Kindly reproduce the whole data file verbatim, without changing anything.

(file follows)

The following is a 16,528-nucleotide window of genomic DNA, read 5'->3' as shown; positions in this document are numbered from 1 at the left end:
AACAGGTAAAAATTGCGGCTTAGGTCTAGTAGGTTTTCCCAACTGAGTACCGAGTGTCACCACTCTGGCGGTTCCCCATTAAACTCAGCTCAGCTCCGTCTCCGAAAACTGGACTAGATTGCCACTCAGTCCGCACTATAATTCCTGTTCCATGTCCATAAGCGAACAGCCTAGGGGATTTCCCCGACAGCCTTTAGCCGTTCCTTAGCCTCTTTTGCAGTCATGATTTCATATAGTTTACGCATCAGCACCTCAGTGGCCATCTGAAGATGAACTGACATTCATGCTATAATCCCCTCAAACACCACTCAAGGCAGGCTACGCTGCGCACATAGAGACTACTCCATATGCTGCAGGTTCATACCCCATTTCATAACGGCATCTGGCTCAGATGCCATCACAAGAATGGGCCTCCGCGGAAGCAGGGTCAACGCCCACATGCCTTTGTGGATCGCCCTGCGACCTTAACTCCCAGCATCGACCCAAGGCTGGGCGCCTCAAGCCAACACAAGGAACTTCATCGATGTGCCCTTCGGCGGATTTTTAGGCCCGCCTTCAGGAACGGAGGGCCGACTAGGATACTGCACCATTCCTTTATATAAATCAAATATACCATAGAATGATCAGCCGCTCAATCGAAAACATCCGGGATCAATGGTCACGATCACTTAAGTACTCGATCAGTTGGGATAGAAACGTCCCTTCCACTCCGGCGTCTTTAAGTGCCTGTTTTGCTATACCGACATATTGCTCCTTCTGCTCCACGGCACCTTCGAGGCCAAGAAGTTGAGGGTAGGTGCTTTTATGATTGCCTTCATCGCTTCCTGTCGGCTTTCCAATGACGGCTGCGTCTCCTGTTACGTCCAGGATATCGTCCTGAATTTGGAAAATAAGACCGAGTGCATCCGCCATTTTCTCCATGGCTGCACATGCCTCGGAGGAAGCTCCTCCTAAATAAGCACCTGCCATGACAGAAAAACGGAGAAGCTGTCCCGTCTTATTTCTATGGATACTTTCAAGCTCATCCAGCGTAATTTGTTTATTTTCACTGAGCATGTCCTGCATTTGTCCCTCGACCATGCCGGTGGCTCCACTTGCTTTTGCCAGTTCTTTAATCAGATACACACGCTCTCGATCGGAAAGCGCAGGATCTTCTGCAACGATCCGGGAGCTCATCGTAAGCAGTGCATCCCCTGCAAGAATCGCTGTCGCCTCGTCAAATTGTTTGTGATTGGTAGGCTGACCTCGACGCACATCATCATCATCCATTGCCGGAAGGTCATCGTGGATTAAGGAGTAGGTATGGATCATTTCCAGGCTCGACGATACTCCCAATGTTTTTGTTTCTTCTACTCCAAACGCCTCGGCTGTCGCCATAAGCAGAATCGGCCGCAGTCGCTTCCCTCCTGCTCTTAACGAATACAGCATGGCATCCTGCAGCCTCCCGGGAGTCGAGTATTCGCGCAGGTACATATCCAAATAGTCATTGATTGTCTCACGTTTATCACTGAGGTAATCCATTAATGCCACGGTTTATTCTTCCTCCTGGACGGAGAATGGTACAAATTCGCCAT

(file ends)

The following is a 16,528-nucleotide window of genomic DNA, read 5'->3' as shown; positions in this document are numbered from 1 at the left end:
AACAGGTAAAAATTGCGGCTTAGGTCTAGTAGGTTTTCCCAACTGAGTACCGAGTGTCACCACTCTGGCGGTTCCCCATTAAACTCAGCTCAGCTCCGTCTCCGAAAACTGGACTAGATTGCCACTCAGTCCGCACTATAATTCCTGTTCCATGTCCATAAGCGAACAGCCTAGGGGATTTCCCCGACAGCCTTTAGCCGTTCCTTAGCCTCTTTTGCAGTCATGATTTCATATAGTTTACGCATCAGCACCTCAGTGGCCATCTGAAGATGAACTGACATTCATGCTATAATCCCCTCAAACACCACTCAAGGCAGGCTACGCTGCGCACATAGAGACTACTCCATATGCTGCAGGTTCATACCCCATTTCATAACGGCATCTGGCTCAGATGCCATCACAAGAATGGGCCTCCGCGGAAGCAGGGTCAACGCCCACATGCCTTTGTGGATCGCCCTGCGACCTTAACTCCCAGCATCGACCCAAGGCTGGGCGCCTCAAGCCAACACAAGGAACTTCATCGATGTGCCCTTCGGCGGATTTTTAGGCCCGCCTTCAGGAACGGAGGGCCGACTAGGATACTGCACCATTCCTTTATATAAATCAAATATACCATAGAATGATCAGCCGCTCAATCGAAAACATCCGGGATCAATGGTCACGATCACTTAAGTACTCGATCAGTTGGGATAGAAACGTCCCTTCCACTCCGGCGTCTTTAAGTGCCTGTTTTGCTATACCGACATATTGCTCCTTCTGCTCCACGGCACCTTCGAGGCCAAGAAGTTGAGGGTAGGTGCTTTTATGATTGCCTTCATCGCTTCCTGTCGGCTTTCCAATGACGGCTGCGTCTCCTGTTACGTCCAGGATATCGTCCTGAATTTGGAAAATAAGACCGAGTGCATCCGCCATTTTCTCCATGGCTGCACATGCCTCGGAGGAAGCTCCTCCTAAATAAGCACCTGCCATGACAGAAAAACGGAGAAGCTGTCCCGTCTTATTTCTATGGATACTTTCAAGCTCATCCAGCGTAATTTGTTTATTTTCACTGAGCATGTCCTGCATTTGTCCCTCGACCATGCCGGTGGCTCCACTTGCTTTTGCCAGTTCTTTAATCAGATACACACGCTCTCGATCGGAAAGCGCAGGATCTTCTGCAACGATCCGGGAGCTCATCGTAAGCAGTGCATCCCCTGCAAGAATCGCTGTCGCCTCGTCAAATTGTTTGTGATTGGTAGGCTGACCTCGACGCACATCATCATCATCCATTGCCGGAAGGTCATCGTGGATTAAGGAGTAGGTATGGATCATTTCCAGGCTCGACGATACTCCCAATGTTTTTGTTTCTTCTACTCCAAACGCCTCGGCTGTCGCCATAAGCAGAATCGGCCGCAGTCGCTTCCCTCCTGCTCTTAACGAATACAGCATGGCATCCTGCAGCCTCCCGGGAGTCGAGTATTCGCGCAGGTACATATCCAAATAGTCATTGATTGTCTCACGTTTATCACTGAGGTAATCCATTAATGCCACGGTTTATTCTTCCTCCTGGACGGAGAATGGTACAAATTCGCCAT